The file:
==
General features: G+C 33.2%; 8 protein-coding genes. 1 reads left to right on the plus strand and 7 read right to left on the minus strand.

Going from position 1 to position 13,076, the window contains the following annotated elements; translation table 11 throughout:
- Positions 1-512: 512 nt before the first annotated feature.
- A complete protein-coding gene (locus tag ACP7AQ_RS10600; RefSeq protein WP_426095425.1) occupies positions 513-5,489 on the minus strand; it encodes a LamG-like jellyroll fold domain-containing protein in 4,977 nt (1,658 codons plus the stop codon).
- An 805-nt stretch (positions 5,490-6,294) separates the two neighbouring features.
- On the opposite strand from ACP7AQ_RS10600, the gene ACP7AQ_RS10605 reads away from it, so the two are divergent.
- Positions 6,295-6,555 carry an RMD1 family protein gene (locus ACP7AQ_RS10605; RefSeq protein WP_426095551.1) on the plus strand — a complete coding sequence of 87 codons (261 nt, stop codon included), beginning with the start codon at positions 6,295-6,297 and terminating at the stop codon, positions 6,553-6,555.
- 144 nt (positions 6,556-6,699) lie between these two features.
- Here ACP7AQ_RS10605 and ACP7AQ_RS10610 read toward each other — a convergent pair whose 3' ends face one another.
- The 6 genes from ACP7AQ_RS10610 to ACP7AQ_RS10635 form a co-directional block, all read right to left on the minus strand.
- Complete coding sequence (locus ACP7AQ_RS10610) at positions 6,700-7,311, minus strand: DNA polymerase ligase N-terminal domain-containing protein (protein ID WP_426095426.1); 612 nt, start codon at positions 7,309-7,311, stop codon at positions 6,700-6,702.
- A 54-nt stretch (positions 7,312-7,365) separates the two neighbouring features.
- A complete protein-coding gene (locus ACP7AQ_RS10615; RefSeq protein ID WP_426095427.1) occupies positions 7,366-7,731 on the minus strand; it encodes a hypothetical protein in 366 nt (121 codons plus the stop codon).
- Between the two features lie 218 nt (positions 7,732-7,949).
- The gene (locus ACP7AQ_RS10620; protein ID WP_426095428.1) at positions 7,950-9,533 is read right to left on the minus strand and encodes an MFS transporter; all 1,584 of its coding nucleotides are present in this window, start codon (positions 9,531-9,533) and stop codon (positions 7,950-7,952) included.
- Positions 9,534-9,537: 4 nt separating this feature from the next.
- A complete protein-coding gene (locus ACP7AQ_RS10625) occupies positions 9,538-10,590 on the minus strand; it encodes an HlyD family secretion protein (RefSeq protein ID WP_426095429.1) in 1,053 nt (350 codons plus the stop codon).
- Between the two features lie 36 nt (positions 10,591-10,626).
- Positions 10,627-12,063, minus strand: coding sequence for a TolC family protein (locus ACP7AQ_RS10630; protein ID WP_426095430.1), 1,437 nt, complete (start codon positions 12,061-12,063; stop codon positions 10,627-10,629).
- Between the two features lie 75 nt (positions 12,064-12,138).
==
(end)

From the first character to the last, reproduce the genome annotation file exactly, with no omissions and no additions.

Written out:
General features: G+C 33.2%; 8 protein-coding genes. 1 reads left to right on the plus strand and 7 read right to left on the minus strand.

Going from position 1 to position 13,076, the window contains the following annotated elements; translation table 11 throughout:
- Positions 1-512: 512 nt before the first annotated feature.
- A complete protein-coding gene (locus tag ACP7AQ_RS10600; RefSeq protein WP_426095425.1) occupies positions 513-5,489 on the minus strand; it encodes a LamG-like jellyroll fold domain-containing protein in 4,977 nt (1,658 codons plus the stop codon).
- An 805-nt stretch (positions 5,490-6,294) separates the two neighbouring features.
- On the opposite strand from ACP7AQ_RS10600, the gene ACP7AQ_RS10605 reads away from it, so the two are divergent.
- Positions 6,295-6,555 carry an RMD1 family protein gene (locus ACP7AQ_RS10605; RefSeq protein WP_426095551.1) on the plus strand — a complete coding sequence of 87 codons (261 nt, stop codon included), beginning with the start codon at positions 6,295-6,297 and terminating at the stop codon, positions 6,553-6,555.
- 144 nt (positions 6,556-6,699) lie between these two features.
- Here ACP7AQ_RS10605 and ACP7AQ_RS10610 read toward each other — a convergent pair whose 3' ends face one another.
- The 6 genes from ACP7AQ_RS10610 to ACP7AQ_RS10635 form a co-directional block, all read right to left on the minus strand.
- Complete coding sequence (locus ACP7AQ_RS10610) at positions 6,700-7,311, minus strand: DNA polymerase ligase N-terminal domain-containing protein (protein ID WP_426095426.1); 612 nt, start codon at positions 7,309-7,311, stop codon at positions 6,700-6,702.
- A 54-nt stretch (positions 7,312-7,365) separates the two neighbouring features.
- A complete protein-coding gene (locus ACP7AQ_RS10615; RefSeq protein ID WP_426095427.1) occupies positions 7,366-7,731 on the minus strand; it encodes a hypothetical protein in 366 nt (121 codons plus the stop codon).
- Between the two features lie 218 nt (positions 7,732-7,949).
- The gene (locus ACP7AQ_RS10620; protein ID WP_426095428.1) at positions 7,950-9,533 is read right to left on the minus strand and encodes an MFS transporter; all 1,584 of its coding nucleotides are present in this window, start codon (positions 9,531-9,533) and stop codon (positions 7,950-7,952) included.
- Positions 9,534-9,537: 4 nt separating this feature from the next.
- A complete protein-coding gene (locus ACP7AQ_RS10625) occupies positions 9,538-10,590 on the minus strand; it encodes an HlyD family secretion protein (RefSeq protein ID WP_426095429.1) in 1,053 nt (350 codons plus the stop codon).
- Between the two features lie 36 nt (positions 10,591-10,626).
- Positions 10,627-12,063, minus strand: coding sequence for a TolC family protein (locus ACP7AQ_RS10630; protein ID WP_426095430.1), 1,437 nt, complete (start codon positions 12,061-12,063; stop codon positions 10,627-10,629).
- Between the two features lie 75 nt (positions 12,064-12,138).